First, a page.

United States health care worker with possible exposure to Ebola evacuated to Nebraska

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Although the physician had been exposed to Ebola, officials say the doctor is not showing symptoms of the virus and will be monitored in a secure facility for up to two weeks.

Observation of the individual could last as long as two weeks and is being done in a location that neither the public nor patients can access, the facility said. In the years since the 2014 Ebola outbreak in Africa, infectious disease experts from Nebraska Medicine and its academic partner the University of Nebraska Medical Center (UNMC) have taken a leading role in training other health care workers across the US and around the world in dealing with infectious diseases such as Ebola.

The University of Nebraska Medical Center in Omaha confirmed Saturday that it was housing the person in a secure area that is not accessible to other patients or the public.

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If the exposed person develops symptoms, Cieslak said, the Nebraska team is among the most qualified in the world to deal with them because of the medical center's previous experience caring for Ebola patients.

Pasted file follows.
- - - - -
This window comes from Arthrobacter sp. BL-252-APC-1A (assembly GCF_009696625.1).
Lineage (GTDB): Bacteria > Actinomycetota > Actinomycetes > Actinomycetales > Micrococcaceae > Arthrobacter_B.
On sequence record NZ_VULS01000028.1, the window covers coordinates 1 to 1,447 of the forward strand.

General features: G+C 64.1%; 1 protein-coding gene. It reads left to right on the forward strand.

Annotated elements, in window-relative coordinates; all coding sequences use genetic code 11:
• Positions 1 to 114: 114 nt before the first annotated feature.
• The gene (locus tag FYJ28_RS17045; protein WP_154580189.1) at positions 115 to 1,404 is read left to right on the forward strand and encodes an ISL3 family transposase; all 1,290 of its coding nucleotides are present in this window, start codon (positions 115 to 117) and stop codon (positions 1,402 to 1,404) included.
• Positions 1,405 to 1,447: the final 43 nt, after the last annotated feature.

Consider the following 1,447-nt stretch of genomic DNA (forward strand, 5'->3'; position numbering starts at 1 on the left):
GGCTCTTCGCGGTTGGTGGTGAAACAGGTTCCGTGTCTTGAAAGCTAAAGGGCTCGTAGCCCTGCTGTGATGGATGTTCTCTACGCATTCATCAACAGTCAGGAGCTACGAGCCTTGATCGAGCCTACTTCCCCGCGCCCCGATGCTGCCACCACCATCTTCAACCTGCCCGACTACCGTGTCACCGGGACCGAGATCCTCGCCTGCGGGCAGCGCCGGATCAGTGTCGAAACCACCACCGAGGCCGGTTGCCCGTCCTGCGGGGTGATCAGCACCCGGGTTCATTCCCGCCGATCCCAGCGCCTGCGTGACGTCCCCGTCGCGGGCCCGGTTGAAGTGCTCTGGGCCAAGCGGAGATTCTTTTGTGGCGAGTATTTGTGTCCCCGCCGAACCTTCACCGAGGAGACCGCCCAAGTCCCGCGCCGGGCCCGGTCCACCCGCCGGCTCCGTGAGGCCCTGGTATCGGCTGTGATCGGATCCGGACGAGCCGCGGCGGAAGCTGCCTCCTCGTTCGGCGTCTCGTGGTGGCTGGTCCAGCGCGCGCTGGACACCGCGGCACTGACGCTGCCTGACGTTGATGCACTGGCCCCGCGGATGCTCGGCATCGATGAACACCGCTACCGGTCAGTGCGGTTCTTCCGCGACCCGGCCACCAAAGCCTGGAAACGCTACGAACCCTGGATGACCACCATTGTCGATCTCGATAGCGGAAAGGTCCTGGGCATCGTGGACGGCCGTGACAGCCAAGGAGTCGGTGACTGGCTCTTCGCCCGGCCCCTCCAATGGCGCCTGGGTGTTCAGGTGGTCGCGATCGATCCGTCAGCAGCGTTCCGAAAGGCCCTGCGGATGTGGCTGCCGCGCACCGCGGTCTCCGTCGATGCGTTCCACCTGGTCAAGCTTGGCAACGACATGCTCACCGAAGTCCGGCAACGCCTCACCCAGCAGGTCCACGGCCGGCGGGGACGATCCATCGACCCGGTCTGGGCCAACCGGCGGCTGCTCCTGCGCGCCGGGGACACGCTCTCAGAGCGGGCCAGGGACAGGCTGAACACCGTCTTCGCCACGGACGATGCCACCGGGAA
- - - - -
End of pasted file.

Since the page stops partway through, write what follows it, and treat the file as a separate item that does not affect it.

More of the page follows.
The individual will be transported privately to the medical center.

The person, who was transported to the U.S.by private plane and transported by auto, will be monitored by federal, state and county public health officials, according to the statement.

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More than 350 people have died in the Congo during the current Ebola crisis, although the World Health Organization says the outbreak doesn't pose an global threat. Early symptoms include headache, fever, chills and muscle pain.

The virus spreads through direct contact with blood or body fluids of a person who is sick with or has died of the disease or through semen from a man who has recovered from the disease. Once there appears any symptom, the Nebraska Biocontainment Unit will be activated to admit the person, who is not officially a patient and remains anonymous due to privacy concerns.

No updates will be given on the person's status during the monitoring period unless needed, the release also states. Nebraska Medical Center is one of a handful of places in the United States that has a dedicated biocontainment unit.

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The Nebraska Medical Center treated three patients with Ebola in 2014, according to the statement, and the following year monitored several others after exposure, though none of those individuals developed the disease.